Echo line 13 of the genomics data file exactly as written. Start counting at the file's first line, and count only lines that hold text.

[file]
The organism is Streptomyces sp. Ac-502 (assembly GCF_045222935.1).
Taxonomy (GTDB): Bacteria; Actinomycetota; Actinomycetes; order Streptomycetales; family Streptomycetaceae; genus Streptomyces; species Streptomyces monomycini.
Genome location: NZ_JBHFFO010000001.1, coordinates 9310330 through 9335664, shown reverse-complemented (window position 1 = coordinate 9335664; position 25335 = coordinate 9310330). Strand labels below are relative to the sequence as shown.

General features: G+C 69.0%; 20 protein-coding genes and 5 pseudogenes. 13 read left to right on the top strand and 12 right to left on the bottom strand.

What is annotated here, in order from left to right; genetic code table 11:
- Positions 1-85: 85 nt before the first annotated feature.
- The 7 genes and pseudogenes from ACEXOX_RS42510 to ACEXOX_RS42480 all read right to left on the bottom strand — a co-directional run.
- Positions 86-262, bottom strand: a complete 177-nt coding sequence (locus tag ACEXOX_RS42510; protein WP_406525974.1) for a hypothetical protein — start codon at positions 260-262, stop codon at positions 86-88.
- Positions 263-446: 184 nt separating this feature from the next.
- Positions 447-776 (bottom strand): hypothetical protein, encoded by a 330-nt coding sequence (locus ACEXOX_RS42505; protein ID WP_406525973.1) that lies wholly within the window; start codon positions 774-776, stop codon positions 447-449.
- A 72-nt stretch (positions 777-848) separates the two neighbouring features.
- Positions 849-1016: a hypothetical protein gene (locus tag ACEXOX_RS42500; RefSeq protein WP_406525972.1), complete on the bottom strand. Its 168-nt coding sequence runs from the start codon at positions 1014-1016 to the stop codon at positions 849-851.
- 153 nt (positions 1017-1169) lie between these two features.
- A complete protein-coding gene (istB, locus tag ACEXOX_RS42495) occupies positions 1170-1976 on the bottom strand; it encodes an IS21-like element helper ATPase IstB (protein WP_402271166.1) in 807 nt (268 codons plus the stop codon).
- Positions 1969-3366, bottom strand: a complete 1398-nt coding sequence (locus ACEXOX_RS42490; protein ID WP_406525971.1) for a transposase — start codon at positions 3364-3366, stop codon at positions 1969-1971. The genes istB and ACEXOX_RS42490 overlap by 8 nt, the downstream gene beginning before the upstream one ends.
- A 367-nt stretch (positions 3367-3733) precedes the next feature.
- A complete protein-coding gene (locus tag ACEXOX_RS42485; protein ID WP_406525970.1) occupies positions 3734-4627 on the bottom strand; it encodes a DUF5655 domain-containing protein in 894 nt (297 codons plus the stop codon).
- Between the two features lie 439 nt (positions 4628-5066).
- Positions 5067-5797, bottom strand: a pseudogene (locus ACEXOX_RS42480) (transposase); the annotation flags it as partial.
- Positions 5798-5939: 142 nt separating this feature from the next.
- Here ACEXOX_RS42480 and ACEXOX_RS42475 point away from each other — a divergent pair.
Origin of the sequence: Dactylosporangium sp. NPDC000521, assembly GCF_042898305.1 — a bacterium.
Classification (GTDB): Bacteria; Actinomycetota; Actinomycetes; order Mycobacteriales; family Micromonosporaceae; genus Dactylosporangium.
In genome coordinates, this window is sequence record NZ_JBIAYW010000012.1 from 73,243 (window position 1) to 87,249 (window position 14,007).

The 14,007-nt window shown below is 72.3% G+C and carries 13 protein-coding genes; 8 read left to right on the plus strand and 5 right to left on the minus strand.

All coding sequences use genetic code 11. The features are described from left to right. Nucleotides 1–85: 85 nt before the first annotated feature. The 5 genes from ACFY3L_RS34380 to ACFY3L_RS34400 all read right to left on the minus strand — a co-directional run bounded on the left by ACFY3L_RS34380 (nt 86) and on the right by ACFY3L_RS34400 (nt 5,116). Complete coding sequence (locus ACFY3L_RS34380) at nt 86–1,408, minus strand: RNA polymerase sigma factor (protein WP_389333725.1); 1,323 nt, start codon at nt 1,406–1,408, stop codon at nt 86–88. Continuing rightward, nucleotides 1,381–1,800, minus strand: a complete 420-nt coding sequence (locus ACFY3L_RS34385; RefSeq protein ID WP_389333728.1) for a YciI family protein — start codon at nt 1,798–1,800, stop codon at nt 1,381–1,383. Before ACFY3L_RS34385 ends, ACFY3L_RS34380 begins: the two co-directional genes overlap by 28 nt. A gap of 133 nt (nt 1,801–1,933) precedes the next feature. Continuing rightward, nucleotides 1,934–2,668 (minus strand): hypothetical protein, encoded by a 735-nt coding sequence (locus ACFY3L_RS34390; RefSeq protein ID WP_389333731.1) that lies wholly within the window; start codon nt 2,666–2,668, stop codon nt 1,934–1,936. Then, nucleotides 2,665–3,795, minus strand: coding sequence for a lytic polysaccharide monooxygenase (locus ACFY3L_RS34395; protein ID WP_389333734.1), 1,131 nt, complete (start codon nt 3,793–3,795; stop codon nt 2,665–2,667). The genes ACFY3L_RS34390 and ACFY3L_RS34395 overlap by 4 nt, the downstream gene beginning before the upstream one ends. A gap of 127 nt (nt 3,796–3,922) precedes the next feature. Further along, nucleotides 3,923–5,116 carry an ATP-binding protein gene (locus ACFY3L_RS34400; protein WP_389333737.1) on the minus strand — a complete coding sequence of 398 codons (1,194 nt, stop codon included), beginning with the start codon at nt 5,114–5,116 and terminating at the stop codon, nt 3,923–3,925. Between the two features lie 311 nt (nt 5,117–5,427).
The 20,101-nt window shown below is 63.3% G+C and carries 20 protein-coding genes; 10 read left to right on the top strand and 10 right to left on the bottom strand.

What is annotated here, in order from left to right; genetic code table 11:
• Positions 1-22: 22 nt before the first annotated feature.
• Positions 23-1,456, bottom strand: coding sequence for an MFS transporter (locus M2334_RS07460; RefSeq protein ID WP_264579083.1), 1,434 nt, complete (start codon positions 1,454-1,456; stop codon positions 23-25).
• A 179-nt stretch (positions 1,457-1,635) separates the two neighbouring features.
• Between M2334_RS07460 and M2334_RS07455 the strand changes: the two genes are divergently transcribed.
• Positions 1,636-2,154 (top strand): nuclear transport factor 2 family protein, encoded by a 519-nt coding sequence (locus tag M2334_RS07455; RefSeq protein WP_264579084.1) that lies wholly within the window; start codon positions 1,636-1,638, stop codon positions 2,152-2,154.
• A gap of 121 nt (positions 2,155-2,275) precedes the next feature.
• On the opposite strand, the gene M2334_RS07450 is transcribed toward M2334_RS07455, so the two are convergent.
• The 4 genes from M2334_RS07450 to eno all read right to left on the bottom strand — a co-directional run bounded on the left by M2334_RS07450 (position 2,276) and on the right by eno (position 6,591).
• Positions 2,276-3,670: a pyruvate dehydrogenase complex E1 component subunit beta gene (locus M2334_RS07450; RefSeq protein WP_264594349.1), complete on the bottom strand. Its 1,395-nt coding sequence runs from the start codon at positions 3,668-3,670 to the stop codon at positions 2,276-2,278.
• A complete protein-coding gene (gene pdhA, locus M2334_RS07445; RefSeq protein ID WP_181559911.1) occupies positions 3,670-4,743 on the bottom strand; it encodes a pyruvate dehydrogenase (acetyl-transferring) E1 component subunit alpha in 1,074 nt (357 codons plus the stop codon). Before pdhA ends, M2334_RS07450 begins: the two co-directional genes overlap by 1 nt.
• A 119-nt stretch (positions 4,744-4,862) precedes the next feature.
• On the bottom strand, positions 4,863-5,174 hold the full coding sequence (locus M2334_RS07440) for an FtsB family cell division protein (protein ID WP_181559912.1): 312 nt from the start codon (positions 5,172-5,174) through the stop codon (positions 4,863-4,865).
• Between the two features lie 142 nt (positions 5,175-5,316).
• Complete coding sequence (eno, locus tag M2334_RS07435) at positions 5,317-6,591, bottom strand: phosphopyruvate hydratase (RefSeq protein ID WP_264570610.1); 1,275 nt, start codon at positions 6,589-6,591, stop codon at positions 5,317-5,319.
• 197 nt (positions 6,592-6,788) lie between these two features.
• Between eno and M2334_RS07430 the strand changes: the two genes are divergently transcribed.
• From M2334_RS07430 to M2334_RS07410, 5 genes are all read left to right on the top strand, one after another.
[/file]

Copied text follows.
- 153 nt (positions 1017-1169) lie between these two features.